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March 2011

In attempting to discuss this issue, it would be pertinent to first and foremost expound on the meaning and character of law, sources of law, international law as an aspect of law, its meaning and its sources. In the long march and history of mankind a central role has always been played by an idea of regulation and law. This is informed by the idea that order is necessary when compared to chaos which is inimical to a just and stable development. Every society, whether it is large or small, powerful or weak, has created for itself a framework of principles within which to develop. Regardless of its form, every society fashions out acceptable standards of behaviour by spelling out what can be done, what cannot be done, permissible acts and forbidden acts. Law is that element which binds the members of the community together in their adherence to recognised values and standards. In all legal systems, the subject of law is an entity, which has enforceable rights and duties at the law1. It can be a company or an individual and both are defined as “legal person” by the law. Legal personality is the main clause for the entities to function or in other words to allege and enforce a claim. Law consists of a series of rules regulating behaviour and reflecting to some extent, the ideas and preoccupations of the society within which it functions. This means that with the needs in any particular community comes certain unique sets of regulations. Therefore, law is always peculiar to the community or society it is intended to regulate. The main characteristics of law are its binding force, the language of law and most importantly the psychological effect it produces on those it regulates. There are three main sources of law; these are customs, judicial precedents and legislations. Generally, law is a reflection of the customs of a set of people. Customs are the patterns of behaviour that are accepted as the general standards of behaviour. The important element of law is its psychological effect on the people who the law is meant to regulate. International law

http://www.wordnet.princeton.edu/perl/webwn, accessed on 01 march 2011


There are many contrasts between the laws from country to country because all societies have their own peculiar needs. In the same vein, there are many contrasts between law within a country (municipal law) and the law that operates outside and between nation-states. The necessity of law is most desired where there is any kind of integration and interaction between two or more interests. This is the foundation of international law which operates to regulate relations between international interests and subjects. International Law is the body of principles, rules, and standards that govern nations and other participants in international affairs in their relations with one another. Most international law consists of long-standing customs, provisions agreed to in treaties, and generally accepted principles of law recognized by nations. Some international law is also created by the rulings of international courts and organizations. The purposes of international law include resolution of problems of a regional or global scope (such as environmental pollution or global warming), regulation of areas outside the control of any one nation (such as outer space or the high seas), and adoption of common rules for multinational activities (such as air transport or postal service). International law also aims to maintain peaceful international relations when possible and resolve international tensions peacefully when they develop, to prevent needless suffering during wars, and to improve the human condition during peacetime. Sources of international law are the materials and processes out of which the rules and principles regulating the international community are developed. They have been influenced by a range of political and legal theories. During the 19th century, it was recognised by legal positivists that a sovereign could limit its authority to act by consenting to an agreement according to the principle This consensual view of international law was reflected in the 1920 Statute of the Permanent Court of International Justice, and preserved in Article 38(1) of the 1946 Statute of the International Court of Justice3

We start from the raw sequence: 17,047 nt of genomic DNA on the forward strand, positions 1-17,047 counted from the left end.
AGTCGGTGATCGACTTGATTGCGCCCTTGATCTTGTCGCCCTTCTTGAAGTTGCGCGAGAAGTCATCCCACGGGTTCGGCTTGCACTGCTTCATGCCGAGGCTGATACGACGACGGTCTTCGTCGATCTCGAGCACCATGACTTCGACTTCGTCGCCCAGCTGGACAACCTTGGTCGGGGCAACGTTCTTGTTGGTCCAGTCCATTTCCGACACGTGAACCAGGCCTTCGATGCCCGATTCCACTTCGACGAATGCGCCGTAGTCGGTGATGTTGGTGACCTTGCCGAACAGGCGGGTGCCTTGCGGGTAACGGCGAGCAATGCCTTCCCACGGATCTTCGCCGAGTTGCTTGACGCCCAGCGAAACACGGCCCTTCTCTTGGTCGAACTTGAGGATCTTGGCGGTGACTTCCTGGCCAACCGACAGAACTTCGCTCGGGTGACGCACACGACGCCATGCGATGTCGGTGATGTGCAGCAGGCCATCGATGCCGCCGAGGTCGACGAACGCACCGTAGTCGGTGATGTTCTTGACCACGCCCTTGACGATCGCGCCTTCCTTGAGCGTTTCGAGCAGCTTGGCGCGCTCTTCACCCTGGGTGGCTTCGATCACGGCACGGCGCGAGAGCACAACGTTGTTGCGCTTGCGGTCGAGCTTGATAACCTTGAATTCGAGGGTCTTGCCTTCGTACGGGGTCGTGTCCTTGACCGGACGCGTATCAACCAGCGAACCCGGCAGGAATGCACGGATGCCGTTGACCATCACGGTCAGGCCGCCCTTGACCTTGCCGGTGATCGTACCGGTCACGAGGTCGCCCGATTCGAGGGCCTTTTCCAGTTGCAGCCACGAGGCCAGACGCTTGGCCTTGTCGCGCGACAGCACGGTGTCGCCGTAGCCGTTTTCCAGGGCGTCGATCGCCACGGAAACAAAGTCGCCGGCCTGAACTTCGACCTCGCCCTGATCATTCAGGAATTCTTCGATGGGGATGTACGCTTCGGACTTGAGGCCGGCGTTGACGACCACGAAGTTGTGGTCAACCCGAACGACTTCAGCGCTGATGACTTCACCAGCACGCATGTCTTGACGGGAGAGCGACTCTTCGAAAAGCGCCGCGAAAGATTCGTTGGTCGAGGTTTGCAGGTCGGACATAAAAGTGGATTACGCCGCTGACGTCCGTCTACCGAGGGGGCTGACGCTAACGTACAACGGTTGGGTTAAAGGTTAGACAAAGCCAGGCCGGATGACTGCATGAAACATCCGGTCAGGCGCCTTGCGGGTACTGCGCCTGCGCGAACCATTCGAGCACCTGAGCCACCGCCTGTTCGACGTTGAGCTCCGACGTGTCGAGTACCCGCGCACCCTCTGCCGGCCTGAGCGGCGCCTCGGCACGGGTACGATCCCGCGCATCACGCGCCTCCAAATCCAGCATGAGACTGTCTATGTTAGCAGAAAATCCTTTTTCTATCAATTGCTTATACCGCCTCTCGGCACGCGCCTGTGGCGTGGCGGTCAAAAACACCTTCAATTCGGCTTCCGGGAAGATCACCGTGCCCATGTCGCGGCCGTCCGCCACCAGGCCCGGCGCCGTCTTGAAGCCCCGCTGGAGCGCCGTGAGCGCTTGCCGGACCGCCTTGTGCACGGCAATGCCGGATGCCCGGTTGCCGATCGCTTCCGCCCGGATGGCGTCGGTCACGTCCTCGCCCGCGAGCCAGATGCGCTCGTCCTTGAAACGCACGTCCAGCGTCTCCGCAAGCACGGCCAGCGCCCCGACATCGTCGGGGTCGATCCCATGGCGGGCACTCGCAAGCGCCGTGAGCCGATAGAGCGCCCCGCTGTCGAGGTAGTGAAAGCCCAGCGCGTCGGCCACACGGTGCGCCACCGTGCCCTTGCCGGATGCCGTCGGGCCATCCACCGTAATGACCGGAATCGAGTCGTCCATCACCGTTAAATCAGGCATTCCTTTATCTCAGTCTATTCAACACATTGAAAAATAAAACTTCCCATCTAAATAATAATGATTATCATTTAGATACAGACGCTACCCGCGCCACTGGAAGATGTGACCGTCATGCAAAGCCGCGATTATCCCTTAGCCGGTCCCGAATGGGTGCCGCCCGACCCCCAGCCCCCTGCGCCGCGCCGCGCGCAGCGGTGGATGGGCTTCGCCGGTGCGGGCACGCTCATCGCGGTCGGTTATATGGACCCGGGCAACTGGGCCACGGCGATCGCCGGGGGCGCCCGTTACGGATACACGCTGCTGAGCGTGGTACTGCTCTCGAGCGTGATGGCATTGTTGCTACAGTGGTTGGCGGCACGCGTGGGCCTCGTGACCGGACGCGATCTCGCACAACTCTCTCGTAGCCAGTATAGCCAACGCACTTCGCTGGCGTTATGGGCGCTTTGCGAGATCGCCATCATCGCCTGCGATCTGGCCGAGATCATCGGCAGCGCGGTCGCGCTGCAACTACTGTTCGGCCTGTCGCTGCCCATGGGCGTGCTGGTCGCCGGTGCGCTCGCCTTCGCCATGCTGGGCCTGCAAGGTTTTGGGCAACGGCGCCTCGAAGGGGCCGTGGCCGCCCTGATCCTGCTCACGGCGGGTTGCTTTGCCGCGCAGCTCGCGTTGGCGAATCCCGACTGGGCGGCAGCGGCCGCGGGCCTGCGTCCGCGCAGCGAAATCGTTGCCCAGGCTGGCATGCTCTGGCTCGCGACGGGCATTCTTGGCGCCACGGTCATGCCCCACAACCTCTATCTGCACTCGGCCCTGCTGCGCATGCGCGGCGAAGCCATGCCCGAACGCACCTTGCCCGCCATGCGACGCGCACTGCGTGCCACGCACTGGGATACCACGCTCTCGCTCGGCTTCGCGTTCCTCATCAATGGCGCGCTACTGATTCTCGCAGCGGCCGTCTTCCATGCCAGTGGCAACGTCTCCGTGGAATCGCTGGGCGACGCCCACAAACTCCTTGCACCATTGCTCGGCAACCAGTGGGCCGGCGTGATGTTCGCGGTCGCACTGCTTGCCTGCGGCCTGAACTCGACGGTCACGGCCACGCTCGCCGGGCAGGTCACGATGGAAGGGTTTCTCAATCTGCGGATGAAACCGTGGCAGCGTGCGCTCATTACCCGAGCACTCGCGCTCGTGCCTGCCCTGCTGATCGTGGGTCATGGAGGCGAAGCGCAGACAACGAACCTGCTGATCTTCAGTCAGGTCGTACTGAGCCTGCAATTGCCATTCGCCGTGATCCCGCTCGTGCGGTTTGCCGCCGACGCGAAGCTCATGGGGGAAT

Article 38(1) is generally recognised as a definitive statement of the sources of international law. It requires the Court to apply, among other things,

cases (1969). A treaty is based on the consent of the parties to it, is binding, and must be executed in good faith. The concept known by the Latin formula (“agreements must be kept”) is arguably the oldest principle of international law. Without such a rule, no international agreement would be binding or... 3 http://en.wikipedia.org/wiki/Sources_of_international_law#endnote_1